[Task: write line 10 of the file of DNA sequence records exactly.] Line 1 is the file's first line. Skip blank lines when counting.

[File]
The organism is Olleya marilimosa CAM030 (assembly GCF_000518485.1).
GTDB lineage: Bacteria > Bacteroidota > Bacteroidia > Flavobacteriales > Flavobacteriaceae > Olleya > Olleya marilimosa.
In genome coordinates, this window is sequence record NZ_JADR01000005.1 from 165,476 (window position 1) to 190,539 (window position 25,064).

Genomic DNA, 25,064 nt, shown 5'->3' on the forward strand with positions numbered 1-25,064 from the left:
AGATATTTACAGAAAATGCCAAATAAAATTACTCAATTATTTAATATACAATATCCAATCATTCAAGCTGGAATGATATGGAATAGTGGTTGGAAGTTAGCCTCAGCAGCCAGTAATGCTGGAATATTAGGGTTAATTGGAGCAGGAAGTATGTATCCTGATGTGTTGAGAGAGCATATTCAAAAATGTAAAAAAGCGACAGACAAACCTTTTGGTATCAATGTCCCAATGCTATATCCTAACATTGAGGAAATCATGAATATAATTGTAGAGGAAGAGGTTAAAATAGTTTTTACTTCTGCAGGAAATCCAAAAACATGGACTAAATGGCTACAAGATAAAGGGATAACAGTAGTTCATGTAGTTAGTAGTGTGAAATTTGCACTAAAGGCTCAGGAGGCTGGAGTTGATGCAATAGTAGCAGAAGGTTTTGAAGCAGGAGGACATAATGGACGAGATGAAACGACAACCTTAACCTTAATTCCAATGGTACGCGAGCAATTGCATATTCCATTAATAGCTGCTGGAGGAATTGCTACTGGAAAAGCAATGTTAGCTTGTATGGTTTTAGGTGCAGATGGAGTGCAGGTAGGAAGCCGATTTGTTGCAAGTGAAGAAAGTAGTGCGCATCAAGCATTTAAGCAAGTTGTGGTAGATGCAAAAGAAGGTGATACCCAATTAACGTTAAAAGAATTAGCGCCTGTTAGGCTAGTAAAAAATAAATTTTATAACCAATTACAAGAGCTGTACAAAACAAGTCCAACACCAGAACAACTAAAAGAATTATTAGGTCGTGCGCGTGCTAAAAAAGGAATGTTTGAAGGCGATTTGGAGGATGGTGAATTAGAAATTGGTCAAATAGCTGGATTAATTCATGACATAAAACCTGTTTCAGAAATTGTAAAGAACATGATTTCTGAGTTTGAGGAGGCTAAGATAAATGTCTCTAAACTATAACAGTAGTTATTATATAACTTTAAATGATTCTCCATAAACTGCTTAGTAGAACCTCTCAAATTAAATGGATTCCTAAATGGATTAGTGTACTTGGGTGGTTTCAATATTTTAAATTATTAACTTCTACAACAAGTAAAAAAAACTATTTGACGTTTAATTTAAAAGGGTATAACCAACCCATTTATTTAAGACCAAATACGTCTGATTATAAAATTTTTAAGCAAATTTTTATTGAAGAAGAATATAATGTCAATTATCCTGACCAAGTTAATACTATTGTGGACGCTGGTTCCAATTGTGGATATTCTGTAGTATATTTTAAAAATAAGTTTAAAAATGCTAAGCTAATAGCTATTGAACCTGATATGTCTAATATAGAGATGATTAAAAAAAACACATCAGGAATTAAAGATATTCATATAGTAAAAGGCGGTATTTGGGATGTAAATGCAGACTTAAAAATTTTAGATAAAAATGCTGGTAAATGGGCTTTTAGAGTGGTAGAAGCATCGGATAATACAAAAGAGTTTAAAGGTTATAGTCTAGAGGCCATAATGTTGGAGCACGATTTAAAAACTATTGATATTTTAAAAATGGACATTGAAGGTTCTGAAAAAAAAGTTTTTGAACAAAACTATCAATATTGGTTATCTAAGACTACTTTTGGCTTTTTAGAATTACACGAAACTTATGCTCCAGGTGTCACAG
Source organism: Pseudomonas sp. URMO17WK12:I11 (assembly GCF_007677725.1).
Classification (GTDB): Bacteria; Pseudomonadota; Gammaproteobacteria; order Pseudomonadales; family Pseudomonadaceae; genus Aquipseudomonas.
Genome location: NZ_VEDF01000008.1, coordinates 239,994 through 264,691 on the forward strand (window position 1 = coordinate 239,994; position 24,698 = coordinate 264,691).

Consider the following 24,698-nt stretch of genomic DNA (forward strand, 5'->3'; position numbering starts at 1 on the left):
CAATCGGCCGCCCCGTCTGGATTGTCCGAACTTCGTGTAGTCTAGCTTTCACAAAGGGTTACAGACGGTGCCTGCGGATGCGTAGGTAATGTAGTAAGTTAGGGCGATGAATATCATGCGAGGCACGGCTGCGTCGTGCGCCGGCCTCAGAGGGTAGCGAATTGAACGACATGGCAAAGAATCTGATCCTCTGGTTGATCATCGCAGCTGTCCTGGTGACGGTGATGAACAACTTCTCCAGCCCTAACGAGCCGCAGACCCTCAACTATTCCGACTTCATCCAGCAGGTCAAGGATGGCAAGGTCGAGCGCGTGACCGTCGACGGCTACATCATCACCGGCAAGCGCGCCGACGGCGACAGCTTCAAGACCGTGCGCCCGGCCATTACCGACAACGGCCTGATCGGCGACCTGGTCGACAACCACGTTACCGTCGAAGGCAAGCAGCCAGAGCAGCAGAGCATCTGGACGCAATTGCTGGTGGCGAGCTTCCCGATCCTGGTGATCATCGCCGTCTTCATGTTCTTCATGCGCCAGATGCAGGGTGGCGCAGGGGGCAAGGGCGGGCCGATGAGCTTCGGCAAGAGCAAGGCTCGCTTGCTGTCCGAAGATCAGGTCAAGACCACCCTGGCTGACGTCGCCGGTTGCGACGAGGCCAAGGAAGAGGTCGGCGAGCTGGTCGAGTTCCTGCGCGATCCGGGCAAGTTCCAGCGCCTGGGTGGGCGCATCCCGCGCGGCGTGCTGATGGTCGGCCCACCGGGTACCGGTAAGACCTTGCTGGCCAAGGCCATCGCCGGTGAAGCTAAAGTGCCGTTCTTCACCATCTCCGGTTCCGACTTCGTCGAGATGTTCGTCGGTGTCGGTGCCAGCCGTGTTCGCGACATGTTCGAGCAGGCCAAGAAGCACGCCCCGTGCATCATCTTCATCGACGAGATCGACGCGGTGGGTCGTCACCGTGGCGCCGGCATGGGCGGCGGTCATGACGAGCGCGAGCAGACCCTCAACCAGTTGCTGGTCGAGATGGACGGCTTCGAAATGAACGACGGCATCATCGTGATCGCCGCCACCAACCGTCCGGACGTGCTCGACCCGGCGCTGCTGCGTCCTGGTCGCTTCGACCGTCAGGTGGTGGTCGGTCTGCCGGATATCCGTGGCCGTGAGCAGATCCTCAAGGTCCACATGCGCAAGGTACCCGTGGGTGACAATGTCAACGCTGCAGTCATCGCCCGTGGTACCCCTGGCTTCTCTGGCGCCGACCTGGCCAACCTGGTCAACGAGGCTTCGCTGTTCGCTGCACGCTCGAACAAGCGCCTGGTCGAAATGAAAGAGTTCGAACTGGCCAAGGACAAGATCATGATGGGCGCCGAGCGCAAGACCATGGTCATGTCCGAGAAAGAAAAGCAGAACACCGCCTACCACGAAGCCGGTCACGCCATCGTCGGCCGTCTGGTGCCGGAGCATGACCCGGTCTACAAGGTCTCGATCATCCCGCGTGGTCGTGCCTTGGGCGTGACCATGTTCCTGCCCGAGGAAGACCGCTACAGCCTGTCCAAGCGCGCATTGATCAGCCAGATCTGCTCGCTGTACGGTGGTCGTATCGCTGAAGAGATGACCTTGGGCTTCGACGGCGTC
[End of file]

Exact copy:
CAATCGGCCGCCCCGTCTGGATTGTCCGAACTTCGTGTAGTCTAGCTTTCACAAAGGGTTACAGACGGTGCCTGCGGATGCGTAGGTAATGTAGTAAGTTAGGGCGATGAATATCATGCGAGGCACGGCTGCGTCGTGCGCCGGCCTCAGAGGGTAGCGAATTGAACGACATGGCAAAGAATCTGATCCTCTGGTTGATCATCGCAGCTGTCCTGGTGACGGTGATGAACAACTTCTCCAGCCCTAACGAGCCGCAGACCCTCAACTATTCCGACTTCATCCAGCAGGTCAAGGATGGCAAGGTCGAGCGCGTGACCGTCGACGGCTACATCATCACCGGCAAGCGCGCCGACGGCGACAGCTTCAAGACCGTGCGCCCGGCCATTACCGACAACGGCCTGATCGGCGACCTGGTCGACAACCACGTTACCGTCGAAGGCAAGCAGCCAGAGCAGCAGAGCATCTGGACGCAATTGCTGGTGGCGAGCTTCCCGATCCTGGTGATCATCGCCGTCTTCATGTTCTTCATGCGCCAGATGCAGGGTGGCGCAGGGGGCAAGGGCGGGCCGATGAGCTTCGGCAAGAGCAAGGCTCGCTTGCTGTCCGAAGATCAGGTCAAGACCACCCTGGCTGACGTCGCCGGTTGCGACGAGGCCAAGGAAGAGGTCGGCGAGCTGGTCGAGTTCCTGCGCGATCCGGGCAAGTTCCAGCGCCTGGGTGGGCGCATCCCGCGCGGCGTGCTGATGGTCGGCCCACCGGGTACCGGTAAGACCTTGCTGGCCAAGGCCATCGCCGGTGAAGCTAAAGTGCCGTTCTTCACCATCTCCGGTTCCGACTTCGTCGAGATGTTCGTCGGTGTCGGTGCCAGCCGTGTTCGCGACATGTTCGAGCAGGCCAAGAAGCACGCCCCGTGCATCATCTTCATCGACGAGATCGACGCGGTGGGTCGTCACCGTGGCGCCGGCATGGGCGGCGGTCATGACGAGCGCGAGCAGACCCTCAACCAGTTGCTGGTCGAGATGGACGGCTTCGAAATGAACGACGGCATCATCGTGATCGCCGCCACCAACCGTCCGGACGTGCTCGACCCGGCGCTGCTGCGTCCTGGTCGCTTCGACCGTCAGGTGGTGGTCGGTCTGCCGGATATCCGTGGCCGTGAGCAGATCCTCAAGGTCCACATGCGCAAGGTACCCGTGGGTGACAATGTCAACGCTGCAGTCATCGCCCGTGGTACCCCTGGCTTCTCTGGCGCCGACCTGGCCAACCTGGTCAACGAGGCTTCGCTGTTCGCTGCACGCTCGAACAAGCGCCTGGTCGAAATGAAAGAGTTCGAACTGGCCAAGGACAAGATCATGATGGGCGCCGAGCGCAAGACCATGGTCATGTCCGAGAAAGAAAAGCAGAACACCGCCTACCACGAAGCCGGTCACGCCATCGTCGGCCGTCTGGTGCCGGAGCATGACCCGGTCTACAAGGTCTCGATCATCCCGCGTGGTCGTGCCTTGGGCGTGACCATGTTCCTGCCCGAGGAAGACCGCTACAGCCTGTCCAAGCGCGCATTGATCAGCCAGATCTGCTCGCTGTACGGTGGTCGTATCGCTGAAGAGATGACCTTGGGCTTCGACGGCGTC